The Steal | BCBusiness
Lori Joyce and Heather White learned the hard way just how important it is to keep your eye on every corner of the field
Back before the franchising and the Cupcake Girls reality TV series, Heather White and Lori Joyce were just budding entrepreneurs with a single shop on Denman Street. They opened the first Cupcakes in 2002 with a small staff. One employee—a single mother whose teenage daughter also worked at Cupcakes—had worked her way up from the bakery to an administration position. “We had her doing our banking and general bookkeeping,” Joyce says. “She was working directly beside me. It was a personal relationship—we went out of our way to help her. Every Christmas we’d all contribute to a gift basket for her.”
“When you’re a retail startup, cash is king,” Joyce says. “Every day relied on cash and making bank deposits.”
When discrepancies began turning up, suspicion fell on other employees—at least one was let go. “She was the one who reported the shortages,” Joyce says. “She would have been part of those conversations.”
But she was skimming. “When she didn’t get caught, it got bigger. Over six months she stole $7,500.”
Eventually the woman confessed. “She said she took overages and intended to pay it back,” Joyce says. “But no one noticed and so she thought, ‘I got away with it.’”
Kalpna Solanki, CEO and founder of FX Foods, still doesn’t know who’s been stealing her product. Her company, FX Foods, makes Marvin’s Marvelous Naturals, a line of gluten- and nut-free crackers, cookies and granola. About 25 per cent of her approximately $500,000 annual revenue is international, and one of her best overseas clients is Cold Storage, the large Singapore grocery chain. On two occasions shipments to Cold Storage have not arrived intact. “Each level of a pallet has 16 cases of product,” she says. “The top two layers of each pallet were gone. We don’t know where it disappeared along the way.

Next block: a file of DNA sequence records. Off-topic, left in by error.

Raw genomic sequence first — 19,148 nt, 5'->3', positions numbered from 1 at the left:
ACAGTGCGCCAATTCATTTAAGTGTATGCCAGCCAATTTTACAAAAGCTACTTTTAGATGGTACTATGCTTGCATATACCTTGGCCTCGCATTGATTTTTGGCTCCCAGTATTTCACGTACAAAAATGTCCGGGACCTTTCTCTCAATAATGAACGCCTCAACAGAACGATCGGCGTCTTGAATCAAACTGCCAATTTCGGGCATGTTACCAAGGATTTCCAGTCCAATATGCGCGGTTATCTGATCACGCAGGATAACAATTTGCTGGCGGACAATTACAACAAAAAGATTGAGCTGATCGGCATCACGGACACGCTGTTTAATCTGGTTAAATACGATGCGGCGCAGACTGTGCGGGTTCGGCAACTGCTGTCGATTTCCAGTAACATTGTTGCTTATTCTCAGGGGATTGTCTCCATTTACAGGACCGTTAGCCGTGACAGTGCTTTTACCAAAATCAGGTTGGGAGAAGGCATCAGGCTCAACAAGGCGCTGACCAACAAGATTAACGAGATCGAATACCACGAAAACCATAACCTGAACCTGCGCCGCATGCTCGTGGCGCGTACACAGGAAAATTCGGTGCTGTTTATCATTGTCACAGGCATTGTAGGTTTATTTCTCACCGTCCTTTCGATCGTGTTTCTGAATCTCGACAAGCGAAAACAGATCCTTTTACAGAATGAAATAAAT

“We’re looking at options for securing the shipment better. We’re looking at switching shipping companies. But they’re the same company we use for shipping to Mexico and the Emirates as well as to Singapore, and it’s only the Singapore shipments that have been affected.
“We take photos and we do a count when the driver picks up, so we know the product has been shipped,” Solanki says. “But tracing it along the way is not possible.”
Having failed to determine the source of the theft, Solanki is faced with the difficult decision of whether to cut their losses by dropping the client. “They are really good customers, but we have to decide whether it’s worth it.”
As for Cupcakes, now with 11 locations and projected 2014 revenues of $5.5 million, they have changed the way they do business. One employee will never have that much control again. “I blamed myself for not having systems in place,” Joyce says. “So it became a two-person job. [Employees handling cash] are directed now to our controller. It’s now a direct relationship between the controller and the signing authority. And just being more organized. If you’re only reviewing it weekly and not daily, it’s easy to get away with. It was an eye-opener.”